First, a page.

Kur­dis­tan will be cleaned from Is­lamic State within three months

“The co­op­er­a­tive spirit among the Kurds is at a peak, and fight­ing against a mu­tual en­emy has brought the Pesh­merga to­gether with peo­ple from dif­fer­ent places,”

The Kurdish Globe - - FRONT PAGE -

The Kur­dish Com­man­der on the Gwer front line, Sir­wan Barzani, said that they have con­trolled most of Kur­dish ar­eas which were oc­cu­pied by Is­lamic State (IS) mil­i­tants. Gwer is a town which is lo­cated in 50 km south Er­bil.

When Com­man­der Barzani and his fight­ers ar­rived in the Qwer, the Is­lamic State was only three kilo­me­ters from the Black Tiger Mil­i­tary Base, which he con­trols. In the past month and a half, his pesh­merga fight­ers, of­ten work­ing un­der U.S. air cover, have made sig­nif­i­cant ad­vances, he says, ex­pelling Is­lamic State forces from more than 40 vil­lages, as well as the ci­ties of Makhmour and al-Gwer.

Barzani said while the US’s as­sis­tance was help­ful in terms of rais­ing the Pesh­merga’s morale and crush­ing that of the ter­ror­ists, the strike in the Gwer area came after the Pesh­merga had taken back the majority of po­si­tions. How­ever, he said that gen­er­ally the strikes were cru­cial to Pesh­merga’s progress.

Re­gard­ing the re­use of Is­lamic state, Barzani be­lieves it was a re­sult of re­cent changes in Mid­dle East.

“The emer­gence of this ter­ror­ist group is re­lated to Mid­dle East­ern changes and I don’t be­lieve that the Is­lamic Caliphate can be stopped by any­one. They are us­ing psy­cho­log­i­cal war­fare; through the video be­head­ings and mas­sacres, spread­ing fear among peo­ple,” Barzani ex­plained.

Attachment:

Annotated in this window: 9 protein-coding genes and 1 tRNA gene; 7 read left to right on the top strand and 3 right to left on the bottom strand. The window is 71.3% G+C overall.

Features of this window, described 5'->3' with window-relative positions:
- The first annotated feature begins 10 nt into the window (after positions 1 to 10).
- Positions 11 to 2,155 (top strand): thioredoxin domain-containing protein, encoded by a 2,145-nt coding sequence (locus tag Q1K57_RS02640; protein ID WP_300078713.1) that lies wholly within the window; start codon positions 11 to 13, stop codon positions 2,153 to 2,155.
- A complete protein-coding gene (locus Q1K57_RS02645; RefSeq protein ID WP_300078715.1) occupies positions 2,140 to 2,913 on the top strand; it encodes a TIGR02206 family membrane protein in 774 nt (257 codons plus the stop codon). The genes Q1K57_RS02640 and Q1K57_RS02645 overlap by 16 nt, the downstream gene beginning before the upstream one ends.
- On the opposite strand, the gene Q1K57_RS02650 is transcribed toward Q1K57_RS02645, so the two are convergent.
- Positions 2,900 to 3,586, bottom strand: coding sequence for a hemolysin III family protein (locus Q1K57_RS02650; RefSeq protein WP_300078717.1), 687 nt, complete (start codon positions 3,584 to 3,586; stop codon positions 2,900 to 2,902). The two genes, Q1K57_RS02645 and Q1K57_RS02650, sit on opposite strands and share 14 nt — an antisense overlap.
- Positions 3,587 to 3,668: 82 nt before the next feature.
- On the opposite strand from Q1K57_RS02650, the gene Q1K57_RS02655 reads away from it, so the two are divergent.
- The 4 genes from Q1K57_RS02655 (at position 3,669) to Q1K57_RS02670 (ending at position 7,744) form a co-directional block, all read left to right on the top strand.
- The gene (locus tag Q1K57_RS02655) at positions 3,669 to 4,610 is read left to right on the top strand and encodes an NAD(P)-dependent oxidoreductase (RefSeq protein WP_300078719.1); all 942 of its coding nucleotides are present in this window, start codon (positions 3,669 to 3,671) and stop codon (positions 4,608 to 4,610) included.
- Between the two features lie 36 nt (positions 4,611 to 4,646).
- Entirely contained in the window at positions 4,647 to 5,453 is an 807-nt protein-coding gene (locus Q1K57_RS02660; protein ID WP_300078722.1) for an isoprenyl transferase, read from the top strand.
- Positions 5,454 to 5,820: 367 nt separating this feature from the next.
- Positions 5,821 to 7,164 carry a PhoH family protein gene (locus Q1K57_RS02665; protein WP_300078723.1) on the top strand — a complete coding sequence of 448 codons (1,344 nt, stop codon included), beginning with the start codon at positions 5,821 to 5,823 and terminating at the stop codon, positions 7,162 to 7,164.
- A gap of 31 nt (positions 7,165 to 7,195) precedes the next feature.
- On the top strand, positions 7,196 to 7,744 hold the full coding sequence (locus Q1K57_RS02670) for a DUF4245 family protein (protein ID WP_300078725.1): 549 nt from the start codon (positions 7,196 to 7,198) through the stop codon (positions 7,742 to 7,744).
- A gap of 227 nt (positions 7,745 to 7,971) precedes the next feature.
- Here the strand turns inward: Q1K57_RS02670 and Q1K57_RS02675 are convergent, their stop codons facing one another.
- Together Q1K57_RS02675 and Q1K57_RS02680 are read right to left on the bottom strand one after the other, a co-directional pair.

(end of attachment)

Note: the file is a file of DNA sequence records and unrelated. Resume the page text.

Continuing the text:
“85% of IS mil­i­tants are Iraqi; old Baathists and Sun­nis who op­pose Iraqi’s cen­tral gov­ern­ment or dis­af­fected mem­bers of the Iraqi army,’ re­veals Barzani.

The Kur­dish com­man­der also said that while there is some co­or­di­na­tion be­tween the Pesh­merga and the Iraqi army, but it is limited.

“The Iraqi army sent a force of 100 to help re-cap­ture the Mo­sul dam; they helped best with bomb dis­pos­als. In re-cap­tur­ing Amirli, the Pesh­merga were in­volved, how­ever cen­tral gov­ern­ment’s aid was not suf­fi­cient and the Iraqi army was not able to de­fend it­self against Is­lamic state mil­i­tants us­ing Iraqi army ar­tillery,” added Barzani.

“With­out the Pesh­merga help, IS would have cap­tured Bagh­dad,’ added Barzani.

He praised brav­ery of the peo­ple in Makhmur and saluted the ar­rival of PKK fight­ers, who de­fended peo­ple in the town. A num­ber of PKK fight­ers ar­rived in Sin­jar after the mas­sacre and also par­tic­i­pated in bat­tles against IS mil­i­tants in the town.

“The co­op­er­a­tive spirit among the Kurds is at a peak, and fight­ing against a mu­tual en­emy has brought the Pesh­merga to­gether with peo­ple from dif­fer­ent places. The front lines be­came a place for the re­union of old friends. We met some of our friends whom we hadn’t seen for 20 years.”

When asked about the pos­si­ble length of the war against IS, Barzani replied that fight­ing ter­ror will never end, but Kur­dis­tan is a place of co­ex­is­tence for all re­li­gions and eth­nic­i­ties.

“Our fam­ily has been fight­ing for Kur­dis­tan for more than a cen­tury now. 100 years ago, Chris­tians and Jews were con­sid­ered in­fi­dels; how­ever, they were liv­ing peace­fully in Barzan vil­lage. But ter­ror­ists do not ac­cept this and they will be a con­tin­u­ous threat to Kur­dis­tan,” Barzani con­tin­ued.

“If the ques­tion means war on the front lines, in two or three months we will re­move ter­ror­ists from Kur­dish ar­eas.”

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